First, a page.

In order to troubleshoot efficiently, one must know how to communicate priorities to all involved. In emergency situations, property managers and building engineers can find themselves speaking different languages.
Mark Harrington of Epic thinks about what he would do in the first 60 seconds of a problem. Knowing the immediate steps after a property incident can help ease a building engineer’s mind and allow them to organize their thoughts to more effectively create a game plan. Taking 60 seconds to evaluate the problem is essential to making the best decisions to solve a problem rather than acting without a plan.
No matter what is happening, the first 60 seconds should contain an element of communication. It could be a call to the chief engineer or an email to the property manager. Letting the essential personnel know about the problem will ensure no one is left out. The liability is then properly assigned, and the best choices are made going forward for both the company and the tenants.
Communicate with the Whole System
Christina Fore with Daniel recently experienced an excellent example of building engineer to management communication, but it involved more than just management company staff. A chiller burst in a property as she was driving home. Once Christina arrived on the scene with her engineer, it was the cleaning and security staff that had alerted the problem and began containing the water. Training and communicating to all the building staff will make for more efficient problem-solving.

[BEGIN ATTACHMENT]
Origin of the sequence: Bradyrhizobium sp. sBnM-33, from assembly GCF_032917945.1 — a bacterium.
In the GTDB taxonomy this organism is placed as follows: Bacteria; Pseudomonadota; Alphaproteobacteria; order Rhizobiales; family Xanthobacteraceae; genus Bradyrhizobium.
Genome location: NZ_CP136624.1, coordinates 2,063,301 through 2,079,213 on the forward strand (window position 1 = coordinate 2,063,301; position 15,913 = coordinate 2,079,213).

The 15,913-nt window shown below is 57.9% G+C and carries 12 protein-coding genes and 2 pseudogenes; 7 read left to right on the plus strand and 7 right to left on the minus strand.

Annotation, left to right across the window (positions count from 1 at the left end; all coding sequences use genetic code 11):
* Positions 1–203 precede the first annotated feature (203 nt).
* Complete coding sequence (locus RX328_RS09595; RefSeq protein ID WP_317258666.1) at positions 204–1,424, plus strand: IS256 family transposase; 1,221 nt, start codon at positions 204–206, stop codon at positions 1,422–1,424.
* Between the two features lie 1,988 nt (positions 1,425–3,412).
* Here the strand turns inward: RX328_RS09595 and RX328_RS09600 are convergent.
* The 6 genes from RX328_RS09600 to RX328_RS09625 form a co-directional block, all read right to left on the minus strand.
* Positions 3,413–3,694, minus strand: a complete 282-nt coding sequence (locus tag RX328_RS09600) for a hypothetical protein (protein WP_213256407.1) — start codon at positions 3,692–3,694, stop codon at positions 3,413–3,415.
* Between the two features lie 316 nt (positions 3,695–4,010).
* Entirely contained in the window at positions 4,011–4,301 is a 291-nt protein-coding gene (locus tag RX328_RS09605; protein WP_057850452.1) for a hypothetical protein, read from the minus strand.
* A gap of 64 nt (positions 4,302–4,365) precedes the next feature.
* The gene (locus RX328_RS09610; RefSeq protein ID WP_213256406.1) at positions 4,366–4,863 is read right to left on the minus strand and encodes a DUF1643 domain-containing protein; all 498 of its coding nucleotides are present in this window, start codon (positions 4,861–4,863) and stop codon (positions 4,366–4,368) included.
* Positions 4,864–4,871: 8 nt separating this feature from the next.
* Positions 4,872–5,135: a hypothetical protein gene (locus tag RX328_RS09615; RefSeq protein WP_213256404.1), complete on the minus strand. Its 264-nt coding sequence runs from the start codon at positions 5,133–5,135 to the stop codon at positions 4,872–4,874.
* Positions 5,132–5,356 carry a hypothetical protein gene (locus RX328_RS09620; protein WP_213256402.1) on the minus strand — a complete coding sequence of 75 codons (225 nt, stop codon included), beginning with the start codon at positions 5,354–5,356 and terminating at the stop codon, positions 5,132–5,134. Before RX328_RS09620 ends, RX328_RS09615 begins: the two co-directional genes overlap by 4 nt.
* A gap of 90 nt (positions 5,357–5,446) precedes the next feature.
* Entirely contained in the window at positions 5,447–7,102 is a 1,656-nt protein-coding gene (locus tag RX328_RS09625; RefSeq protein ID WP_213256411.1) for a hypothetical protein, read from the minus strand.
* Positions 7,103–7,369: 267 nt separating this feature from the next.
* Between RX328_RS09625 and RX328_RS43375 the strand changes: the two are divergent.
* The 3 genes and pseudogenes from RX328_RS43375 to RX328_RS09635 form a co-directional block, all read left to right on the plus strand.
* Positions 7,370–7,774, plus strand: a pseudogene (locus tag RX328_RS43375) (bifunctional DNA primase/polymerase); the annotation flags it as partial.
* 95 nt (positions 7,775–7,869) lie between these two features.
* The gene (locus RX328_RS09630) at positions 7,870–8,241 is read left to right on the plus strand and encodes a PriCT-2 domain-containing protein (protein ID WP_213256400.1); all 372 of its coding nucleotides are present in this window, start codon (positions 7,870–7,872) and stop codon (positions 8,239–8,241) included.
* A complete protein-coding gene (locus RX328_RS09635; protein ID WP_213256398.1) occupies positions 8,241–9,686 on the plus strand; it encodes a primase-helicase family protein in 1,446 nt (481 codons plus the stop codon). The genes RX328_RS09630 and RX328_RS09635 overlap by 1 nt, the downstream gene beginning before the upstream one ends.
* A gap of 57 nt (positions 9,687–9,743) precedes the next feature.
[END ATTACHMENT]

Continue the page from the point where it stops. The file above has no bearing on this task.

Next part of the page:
In order to efficiently communicate between property managers and building engineers, all levels and areas of staff need to be aware of the plan and procedures so when an emergency occurs, everyone knows what to do.
Practice your Communication Plan
Knowing the communications plan is important but practicing it can be helpful for making sure it is clear and that everybody in the chain understands their role.
Mark Gallman with Highwoods Properties adds that it is not only important for building engineers to pass information up the chain, but also down the chain to their staff. Both property managers and chief building engineers need to know what information is vital to those above them and below. Due to time constraints, legal issues and insurance implications, making sure the right people know the right things can be the difference in emergency reactions going smoothly.
Manage your Manager
Everyone has a different communication style and knowing that can make reporting problems and receiving solutions easier and clearer. Find out how your property manager likes to be communicated with. Do they save calls for large-scale emergencies? Does the team use walkies? When is an email ok?
Christina Fore said her top three questions she wants answered when she receives a call from a building engineer are:
What is happening?
How severe is it?
Is it contained?
“No one knows your building better than you do,” Gallman said. Learning to speak the languages of the building engineer and property manager means better communication when it counts.
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